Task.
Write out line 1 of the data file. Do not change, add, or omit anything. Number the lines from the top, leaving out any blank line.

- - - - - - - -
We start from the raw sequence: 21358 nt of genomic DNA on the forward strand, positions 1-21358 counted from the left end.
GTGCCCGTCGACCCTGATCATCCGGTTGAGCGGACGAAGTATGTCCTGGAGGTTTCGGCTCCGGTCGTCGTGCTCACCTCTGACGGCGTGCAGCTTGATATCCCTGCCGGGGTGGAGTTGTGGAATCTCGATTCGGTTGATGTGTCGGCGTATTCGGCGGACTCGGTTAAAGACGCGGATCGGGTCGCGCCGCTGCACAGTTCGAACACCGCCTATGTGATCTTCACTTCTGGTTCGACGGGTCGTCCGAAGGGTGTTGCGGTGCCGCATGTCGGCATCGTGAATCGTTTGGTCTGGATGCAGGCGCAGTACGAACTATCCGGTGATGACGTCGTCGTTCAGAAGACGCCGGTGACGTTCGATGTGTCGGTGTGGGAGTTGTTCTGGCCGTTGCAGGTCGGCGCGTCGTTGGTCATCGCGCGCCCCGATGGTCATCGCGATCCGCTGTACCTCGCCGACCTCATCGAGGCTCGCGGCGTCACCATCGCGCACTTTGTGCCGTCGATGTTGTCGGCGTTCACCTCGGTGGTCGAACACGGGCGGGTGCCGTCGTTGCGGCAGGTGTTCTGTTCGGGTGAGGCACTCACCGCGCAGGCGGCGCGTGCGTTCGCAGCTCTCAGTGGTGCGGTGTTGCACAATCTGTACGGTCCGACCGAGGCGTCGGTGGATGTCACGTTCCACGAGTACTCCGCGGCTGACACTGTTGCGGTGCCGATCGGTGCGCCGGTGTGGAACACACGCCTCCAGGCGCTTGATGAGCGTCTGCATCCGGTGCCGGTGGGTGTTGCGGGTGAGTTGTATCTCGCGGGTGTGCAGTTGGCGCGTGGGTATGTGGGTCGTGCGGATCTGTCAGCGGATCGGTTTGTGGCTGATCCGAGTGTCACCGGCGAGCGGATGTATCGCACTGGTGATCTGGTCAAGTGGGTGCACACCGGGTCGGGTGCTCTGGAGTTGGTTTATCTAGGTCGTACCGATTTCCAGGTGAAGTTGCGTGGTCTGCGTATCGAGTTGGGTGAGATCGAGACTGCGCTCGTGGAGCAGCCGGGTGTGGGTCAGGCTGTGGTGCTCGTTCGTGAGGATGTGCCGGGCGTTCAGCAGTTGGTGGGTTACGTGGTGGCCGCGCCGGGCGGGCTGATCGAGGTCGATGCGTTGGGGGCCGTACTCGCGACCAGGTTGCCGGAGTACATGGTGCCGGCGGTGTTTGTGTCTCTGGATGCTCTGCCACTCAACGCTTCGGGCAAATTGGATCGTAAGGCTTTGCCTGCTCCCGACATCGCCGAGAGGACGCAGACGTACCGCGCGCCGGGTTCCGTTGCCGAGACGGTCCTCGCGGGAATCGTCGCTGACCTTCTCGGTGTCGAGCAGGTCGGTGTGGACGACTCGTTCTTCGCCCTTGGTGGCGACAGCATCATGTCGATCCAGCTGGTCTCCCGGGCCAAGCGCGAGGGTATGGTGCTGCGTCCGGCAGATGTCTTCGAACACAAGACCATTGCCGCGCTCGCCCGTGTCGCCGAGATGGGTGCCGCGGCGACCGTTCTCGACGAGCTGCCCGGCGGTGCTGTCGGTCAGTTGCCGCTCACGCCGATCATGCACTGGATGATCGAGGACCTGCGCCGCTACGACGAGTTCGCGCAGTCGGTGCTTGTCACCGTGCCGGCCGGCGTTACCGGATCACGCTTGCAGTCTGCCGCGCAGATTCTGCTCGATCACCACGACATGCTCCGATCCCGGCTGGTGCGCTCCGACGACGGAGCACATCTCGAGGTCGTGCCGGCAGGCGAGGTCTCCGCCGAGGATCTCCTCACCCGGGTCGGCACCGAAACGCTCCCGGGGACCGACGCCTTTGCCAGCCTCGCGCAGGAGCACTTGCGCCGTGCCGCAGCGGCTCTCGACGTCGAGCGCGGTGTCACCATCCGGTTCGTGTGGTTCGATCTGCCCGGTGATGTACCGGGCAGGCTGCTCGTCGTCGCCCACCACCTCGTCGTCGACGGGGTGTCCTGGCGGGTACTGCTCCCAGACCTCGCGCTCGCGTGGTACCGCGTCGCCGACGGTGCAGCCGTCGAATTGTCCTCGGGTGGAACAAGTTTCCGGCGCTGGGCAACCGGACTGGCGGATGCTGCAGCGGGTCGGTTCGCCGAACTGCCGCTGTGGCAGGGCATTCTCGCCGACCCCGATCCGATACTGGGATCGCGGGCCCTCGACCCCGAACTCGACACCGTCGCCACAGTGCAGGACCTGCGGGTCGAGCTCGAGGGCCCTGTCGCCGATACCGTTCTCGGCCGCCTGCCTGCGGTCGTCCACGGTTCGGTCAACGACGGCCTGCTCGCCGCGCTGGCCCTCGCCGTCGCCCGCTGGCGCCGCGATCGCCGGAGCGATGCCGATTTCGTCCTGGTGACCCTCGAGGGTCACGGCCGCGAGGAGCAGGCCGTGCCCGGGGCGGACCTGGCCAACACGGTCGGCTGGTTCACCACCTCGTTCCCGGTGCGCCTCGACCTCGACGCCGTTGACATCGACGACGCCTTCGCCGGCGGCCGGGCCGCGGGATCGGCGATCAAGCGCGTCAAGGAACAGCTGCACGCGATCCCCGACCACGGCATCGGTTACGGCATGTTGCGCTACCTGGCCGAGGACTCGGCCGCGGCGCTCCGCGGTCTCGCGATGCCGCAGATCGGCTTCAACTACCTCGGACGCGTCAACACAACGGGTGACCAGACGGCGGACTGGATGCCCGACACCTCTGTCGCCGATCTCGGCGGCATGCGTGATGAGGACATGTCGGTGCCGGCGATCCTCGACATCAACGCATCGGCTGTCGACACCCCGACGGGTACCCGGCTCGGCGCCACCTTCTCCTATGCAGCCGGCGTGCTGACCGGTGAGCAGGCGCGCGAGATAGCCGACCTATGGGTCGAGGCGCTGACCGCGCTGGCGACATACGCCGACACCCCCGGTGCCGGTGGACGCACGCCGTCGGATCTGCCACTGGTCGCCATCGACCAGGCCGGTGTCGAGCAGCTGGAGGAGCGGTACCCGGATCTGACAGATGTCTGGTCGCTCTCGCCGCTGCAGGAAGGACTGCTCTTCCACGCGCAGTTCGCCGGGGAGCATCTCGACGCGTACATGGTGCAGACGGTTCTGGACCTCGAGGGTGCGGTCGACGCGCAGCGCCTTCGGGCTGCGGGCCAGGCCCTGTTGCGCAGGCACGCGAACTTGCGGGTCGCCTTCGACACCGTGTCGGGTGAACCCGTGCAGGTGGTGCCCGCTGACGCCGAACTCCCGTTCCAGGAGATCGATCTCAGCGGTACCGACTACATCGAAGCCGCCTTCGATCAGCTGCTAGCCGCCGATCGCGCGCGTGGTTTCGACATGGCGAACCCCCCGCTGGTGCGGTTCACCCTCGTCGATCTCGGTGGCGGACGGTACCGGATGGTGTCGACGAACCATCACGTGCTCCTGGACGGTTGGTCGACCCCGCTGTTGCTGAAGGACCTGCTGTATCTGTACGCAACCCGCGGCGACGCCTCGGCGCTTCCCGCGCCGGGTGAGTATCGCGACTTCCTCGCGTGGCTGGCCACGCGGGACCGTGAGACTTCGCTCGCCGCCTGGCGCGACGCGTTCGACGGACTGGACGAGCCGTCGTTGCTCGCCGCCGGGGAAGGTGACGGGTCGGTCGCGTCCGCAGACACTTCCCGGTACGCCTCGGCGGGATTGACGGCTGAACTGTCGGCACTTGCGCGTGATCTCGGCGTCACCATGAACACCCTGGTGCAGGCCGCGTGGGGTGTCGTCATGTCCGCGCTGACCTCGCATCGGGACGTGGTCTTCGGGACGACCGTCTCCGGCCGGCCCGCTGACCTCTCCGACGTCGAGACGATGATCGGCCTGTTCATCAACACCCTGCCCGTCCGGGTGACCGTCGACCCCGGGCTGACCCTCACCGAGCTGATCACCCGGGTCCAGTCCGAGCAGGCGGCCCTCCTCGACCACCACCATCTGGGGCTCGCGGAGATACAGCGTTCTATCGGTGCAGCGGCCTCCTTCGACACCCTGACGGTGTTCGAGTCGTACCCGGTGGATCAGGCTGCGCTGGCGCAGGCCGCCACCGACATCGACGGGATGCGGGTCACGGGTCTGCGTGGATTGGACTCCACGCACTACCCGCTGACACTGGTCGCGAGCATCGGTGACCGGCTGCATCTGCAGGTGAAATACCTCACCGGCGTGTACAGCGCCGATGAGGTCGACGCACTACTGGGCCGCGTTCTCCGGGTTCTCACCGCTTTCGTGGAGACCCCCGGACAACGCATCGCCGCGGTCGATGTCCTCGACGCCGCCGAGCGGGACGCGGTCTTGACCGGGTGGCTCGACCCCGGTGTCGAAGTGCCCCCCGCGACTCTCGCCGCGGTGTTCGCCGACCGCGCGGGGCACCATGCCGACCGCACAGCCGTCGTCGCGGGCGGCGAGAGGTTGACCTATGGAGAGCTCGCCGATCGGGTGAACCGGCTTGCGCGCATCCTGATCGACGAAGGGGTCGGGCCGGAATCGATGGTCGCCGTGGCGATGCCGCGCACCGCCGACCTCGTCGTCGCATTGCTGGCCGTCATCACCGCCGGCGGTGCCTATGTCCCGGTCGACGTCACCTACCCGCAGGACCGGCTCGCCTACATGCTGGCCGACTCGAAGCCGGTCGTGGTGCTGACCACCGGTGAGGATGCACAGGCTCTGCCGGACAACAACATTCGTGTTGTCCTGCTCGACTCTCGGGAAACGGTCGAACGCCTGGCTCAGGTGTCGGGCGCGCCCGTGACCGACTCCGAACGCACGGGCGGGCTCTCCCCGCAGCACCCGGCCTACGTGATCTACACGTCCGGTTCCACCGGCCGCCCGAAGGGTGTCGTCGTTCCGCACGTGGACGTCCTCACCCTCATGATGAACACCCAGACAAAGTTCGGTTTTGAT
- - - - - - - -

We start from the raw sequence: 21358 nt of genomic DNA on the forward strand, positions 1-21358 counted from the left end.